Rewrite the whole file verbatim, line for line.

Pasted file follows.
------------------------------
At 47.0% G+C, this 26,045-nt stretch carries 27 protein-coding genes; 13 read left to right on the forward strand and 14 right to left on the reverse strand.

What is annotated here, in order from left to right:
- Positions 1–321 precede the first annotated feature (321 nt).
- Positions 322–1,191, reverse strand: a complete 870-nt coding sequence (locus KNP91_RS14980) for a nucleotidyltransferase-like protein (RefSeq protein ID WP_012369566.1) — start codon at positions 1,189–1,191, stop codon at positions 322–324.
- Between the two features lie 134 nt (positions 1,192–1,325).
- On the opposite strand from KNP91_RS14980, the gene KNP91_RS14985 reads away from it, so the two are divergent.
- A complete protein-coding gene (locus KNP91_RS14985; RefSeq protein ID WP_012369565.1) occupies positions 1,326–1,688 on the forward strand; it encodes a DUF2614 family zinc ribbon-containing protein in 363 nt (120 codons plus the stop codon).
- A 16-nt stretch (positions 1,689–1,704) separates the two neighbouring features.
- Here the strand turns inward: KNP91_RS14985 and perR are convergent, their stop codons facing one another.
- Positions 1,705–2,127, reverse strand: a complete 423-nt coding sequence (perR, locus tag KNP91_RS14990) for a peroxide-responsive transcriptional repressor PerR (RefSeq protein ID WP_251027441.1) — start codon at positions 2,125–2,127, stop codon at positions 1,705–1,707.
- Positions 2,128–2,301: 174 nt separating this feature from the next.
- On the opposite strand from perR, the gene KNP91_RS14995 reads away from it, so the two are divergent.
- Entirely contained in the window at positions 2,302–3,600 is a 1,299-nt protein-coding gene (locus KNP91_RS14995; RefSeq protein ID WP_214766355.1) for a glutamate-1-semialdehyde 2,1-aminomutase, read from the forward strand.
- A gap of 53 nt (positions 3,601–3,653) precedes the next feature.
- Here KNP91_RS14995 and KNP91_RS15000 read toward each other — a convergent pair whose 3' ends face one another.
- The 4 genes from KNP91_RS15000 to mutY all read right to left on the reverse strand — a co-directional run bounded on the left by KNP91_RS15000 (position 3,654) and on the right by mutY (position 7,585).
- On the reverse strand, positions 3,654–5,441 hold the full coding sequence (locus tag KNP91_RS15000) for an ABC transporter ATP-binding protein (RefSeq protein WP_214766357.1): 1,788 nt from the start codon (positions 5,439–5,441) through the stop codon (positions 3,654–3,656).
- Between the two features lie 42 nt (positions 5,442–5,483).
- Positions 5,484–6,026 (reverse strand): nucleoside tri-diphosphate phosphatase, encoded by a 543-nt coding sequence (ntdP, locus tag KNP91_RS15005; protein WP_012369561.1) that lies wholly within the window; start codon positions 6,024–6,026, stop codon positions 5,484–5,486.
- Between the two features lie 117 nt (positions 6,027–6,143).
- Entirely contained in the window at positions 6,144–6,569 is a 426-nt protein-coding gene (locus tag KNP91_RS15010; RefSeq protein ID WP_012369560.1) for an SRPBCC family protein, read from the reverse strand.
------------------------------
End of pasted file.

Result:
At 47.0% G+C, this 26,045-nt stretch carries 27 protein-coding genes; 13 read left to right on the forward strand and 14 right to left on the reverse strand.

What is annotated here, in order from left to right:
- Positions 1–321 precede the first annotated feature (321 nt).
- Positions 322–1,191, reverse strand: a complete 870-nt coding sequence (locus KNP91_RS14980) for a nucleotidyltransferase-like protein (RefSeq protein ID WP_012369566.1) — start codon at positions 1,189–1,191, stop codon at positions 322–324.
- Between the two features lie 134 nt (positions 1,192–1,325).
- On the opposite strand from KNP91_RS14980, the gene KNP91_RS14985 reads away from it, so the two are divergent.
- A complete protein-coding gene (locus KNP91_RS14985; RefSeq protein ID WP_012369565.1) occupies positions 1,326–1,688 on the forward strand; it encodes a DUF2614 family zinc ribbon-containing protein in 363 nt (120 codons plus the stop codon).
- A 16-nt stretch (positions 1,689–1,704) separates the two neighbouring features.
- Here the strand turns inward: KNP91_RS14985 and perR are convergent, their stop codons facing one another.
- Positions 1,705–2,127, reverse strand: a complete 423-nt coding sequence (perR, locus tag KNP91_RS14990) for a peroxide-responsive transcriptional repressor PerR (RefSeq protein ID WP_251027441.1) — start codon at positions 2,125–2,127, stop codon at positions 1,705–1,707.
- Positions 2,128–2,301: 174 nt separating this feature from the next.
- On the opposite strand from perR, the gene KNP91_RS14995 reads away from it, so the two are divergent.
- Entirely contained in the window at positions 2,302–3,600 is a 1,299-nt protein-coding gene (locus KNP91_RS14995; RefSeq protein ID WP_214766355.1) for a glutamate-1-semialdehyde 2,1-aminomutase, read from the forward strand.
- A gap of 53 nt (positions 3,601–3,653) precedes the next feature.
- Here KNP91_RS14995 and KNP91_RS15000 read toward each other — a convergent pair whose 3' ends face one another.
- The 4 genes from KNP91_RS15000 to mutY all read right to left on the reverse strand — a co-directional run bounded on the left by KNP91_RS15000 (position 3,654) and on the right by mutY (position 7,585).
- On the reverse strand, positions 3,654–5,441 hold the full coding sequence (locus tag KNP91_RS15000) for an ABC transporter ATP-binding protein (RefSeq protein WP_214766357.1): 1,788 nt from the start codon (positions 5,439–5,441) through the stop codon (positions 3,654–3,656).
- Between the two features lie 42 nt (positions 5,442–5,483).
- Positions 5,484–6,026 (reverse strand): nucleoside tri-diphosphate phosphatase, encoded by a 543-nt coding sequence (ntdP, locus tag KNP91_RS15005; protein WP_012369561.1) that lies wholly within the window; start codon positions 6,024–6,026, stop codon positions 5,484–5,486.
- Between the two features lie 117 nt (positions 6,027–6,143).
- Entirely contained in the window at positions 6,144–6,569 is a 426-nt protein-coding gene (locus tag KNP91_RS15010; RefSeq protein ID WP_012369560.1) for an SRPBCC family protein, read from the reverse strand.